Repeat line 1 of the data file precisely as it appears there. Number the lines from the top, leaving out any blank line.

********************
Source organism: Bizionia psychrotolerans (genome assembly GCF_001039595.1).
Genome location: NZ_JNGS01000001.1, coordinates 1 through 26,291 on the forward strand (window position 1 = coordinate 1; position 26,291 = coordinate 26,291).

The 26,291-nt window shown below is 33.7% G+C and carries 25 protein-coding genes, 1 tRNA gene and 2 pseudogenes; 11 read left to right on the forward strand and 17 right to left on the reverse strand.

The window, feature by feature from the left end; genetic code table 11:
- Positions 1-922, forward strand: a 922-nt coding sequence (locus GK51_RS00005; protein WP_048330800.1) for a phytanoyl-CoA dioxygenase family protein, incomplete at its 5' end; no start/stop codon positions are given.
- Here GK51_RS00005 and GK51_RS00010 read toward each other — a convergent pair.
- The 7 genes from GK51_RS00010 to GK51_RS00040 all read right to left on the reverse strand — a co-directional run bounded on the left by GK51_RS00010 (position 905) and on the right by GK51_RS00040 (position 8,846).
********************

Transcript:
Source organism: Bizionia psychrotolerans (genome assembly GCF_001039595.1).